Cannabis & Endocannabinoid System CBD, CBG, Delta 9, Delta 8
The Endocannabinoid System
The body is made of many systems. One very important system is an internal regulatory system known as the endocannabinoid system. Cannabis is able to stimulate this system by introducing cannabinoids (ie: THC, CBD), that bind to receptors in our body’s cells and produce a variety of therapeutic effects. The endocannabinoid system helps regulate the nervous and immune systems via a complex group of molecules and receptors. This receptor system, thought to be the largest in the body, helps maintain many essential physiological processes including appetite, memory, blood pressure, inflammation, immunity, and pain sensation among others. Scientists believe the endocannabinoid system first evolved in primitive animals more than six hundred million years ago.
Terpenes are the plants essential oils. More than 2 hundred terpenes have been identified in the cannabis plant, and every strain of cannabis possesses its own unique terpene type and composition to give it its distinct fragrance, flavor and feeling.
The diversity of flavors in cannabis is impressive enough, but, arguably, the most fascinating characteristic of terpenes is their ability to interact synergistically with the cannabinoids in the plant to create an entourage effect of pharmacological benefits.
Some terpenes bind to the same receptor sites as cannabinoids, affecting their chemical output. Others can modify how much THC passes through to your brain. Their hand of influence even reaches to neurotransmitters, such as dopamine and serotonin, by altering their rate of production and destruction, their movement, and the availability of receptors.
The entourage effect: The whole plant is greater than its parts.
- Delta 9-tetrahydrocannabinol (THC) is the primary psychoactive cannabinoid in cannabis. It is responsible for the “high” effect, and much of the plant’s therapeutic properties. THC is found in 9 variations, with slight differences in chemical structure (ex. THCV and THCA).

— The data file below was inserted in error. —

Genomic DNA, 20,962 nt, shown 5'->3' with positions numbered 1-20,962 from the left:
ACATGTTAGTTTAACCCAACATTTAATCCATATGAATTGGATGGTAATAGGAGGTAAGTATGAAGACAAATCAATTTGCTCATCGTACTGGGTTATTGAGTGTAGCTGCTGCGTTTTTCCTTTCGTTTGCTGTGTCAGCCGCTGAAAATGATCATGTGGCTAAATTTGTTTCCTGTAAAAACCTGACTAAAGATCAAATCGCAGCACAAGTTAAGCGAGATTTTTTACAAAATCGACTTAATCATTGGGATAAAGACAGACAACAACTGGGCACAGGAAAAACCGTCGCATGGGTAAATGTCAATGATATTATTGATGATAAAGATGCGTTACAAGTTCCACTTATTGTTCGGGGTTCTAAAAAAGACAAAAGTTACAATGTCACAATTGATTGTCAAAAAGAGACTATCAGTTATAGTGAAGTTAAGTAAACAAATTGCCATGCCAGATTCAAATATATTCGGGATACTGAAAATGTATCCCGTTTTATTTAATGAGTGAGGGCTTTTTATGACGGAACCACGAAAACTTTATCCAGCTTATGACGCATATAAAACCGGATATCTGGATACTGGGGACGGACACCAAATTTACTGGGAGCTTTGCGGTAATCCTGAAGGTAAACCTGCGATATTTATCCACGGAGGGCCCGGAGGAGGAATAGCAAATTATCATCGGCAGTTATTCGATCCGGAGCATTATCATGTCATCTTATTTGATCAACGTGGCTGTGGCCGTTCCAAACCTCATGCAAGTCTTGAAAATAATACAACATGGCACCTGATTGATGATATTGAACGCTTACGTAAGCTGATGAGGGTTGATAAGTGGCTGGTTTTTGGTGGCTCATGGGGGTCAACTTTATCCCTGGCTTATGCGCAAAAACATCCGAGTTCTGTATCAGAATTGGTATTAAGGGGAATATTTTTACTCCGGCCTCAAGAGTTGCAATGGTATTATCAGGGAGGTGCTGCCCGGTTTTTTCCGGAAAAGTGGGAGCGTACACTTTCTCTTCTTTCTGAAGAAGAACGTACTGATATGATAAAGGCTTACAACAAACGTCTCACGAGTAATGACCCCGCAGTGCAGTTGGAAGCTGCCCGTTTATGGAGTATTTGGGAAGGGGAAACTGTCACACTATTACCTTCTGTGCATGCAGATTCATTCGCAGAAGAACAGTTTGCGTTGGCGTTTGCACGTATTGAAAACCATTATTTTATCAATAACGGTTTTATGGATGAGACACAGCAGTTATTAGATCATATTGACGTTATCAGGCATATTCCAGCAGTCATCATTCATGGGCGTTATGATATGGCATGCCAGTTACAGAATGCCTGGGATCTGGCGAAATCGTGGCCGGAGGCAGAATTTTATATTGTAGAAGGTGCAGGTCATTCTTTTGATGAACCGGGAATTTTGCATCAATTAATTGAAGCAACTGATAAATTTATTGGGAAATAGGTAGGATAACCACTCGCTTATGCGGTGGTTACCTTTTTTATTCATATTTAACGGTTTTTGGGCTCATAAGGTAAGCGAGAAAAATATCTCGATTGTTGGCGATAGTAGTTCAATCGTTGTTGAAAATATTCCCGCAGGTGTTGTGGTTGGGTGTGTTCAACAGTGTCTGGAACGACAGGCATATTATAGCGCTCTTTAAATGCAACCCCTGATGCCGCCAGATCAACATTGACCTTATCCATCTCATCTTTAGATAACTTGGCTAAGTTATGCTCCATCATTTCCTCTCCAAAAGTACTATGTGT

- Cannabidiol (CBD) is nonpsychoactive, but it has tremendous medical potential. When the correct ratio of CBD to THC is applied to treat a specific condition, it can be particularly effective. CBD also has a marked affinity for serotonin receptors, which are associated with psychological well-being.
- Cannabidiol (CBN) is a mildly psychoactive cannabinoid produced by the degradation of THC after it is harvested. Most fresh cannabis contains very low levels of CBD, but curing, poor storage, or processing can cause the THC content to be oxidized into CBN, creating a sedative effect known as “couch lock.”
- Tetrahydrocannabinolic Acid (THCA) is the most dominant compound in fresh, undried cannabis. It is the acid form of THC with a carboxyl group (-CO2H or –COOH) attached. When cannabis is burned, vaporized, or heated to a certain temperature, this carboxyl group is removed, thereby converting the THCA into THC. This activation process is called decarboxylation. Although THCA has nonpsychoactive effects, it possesses many therapeutic effects.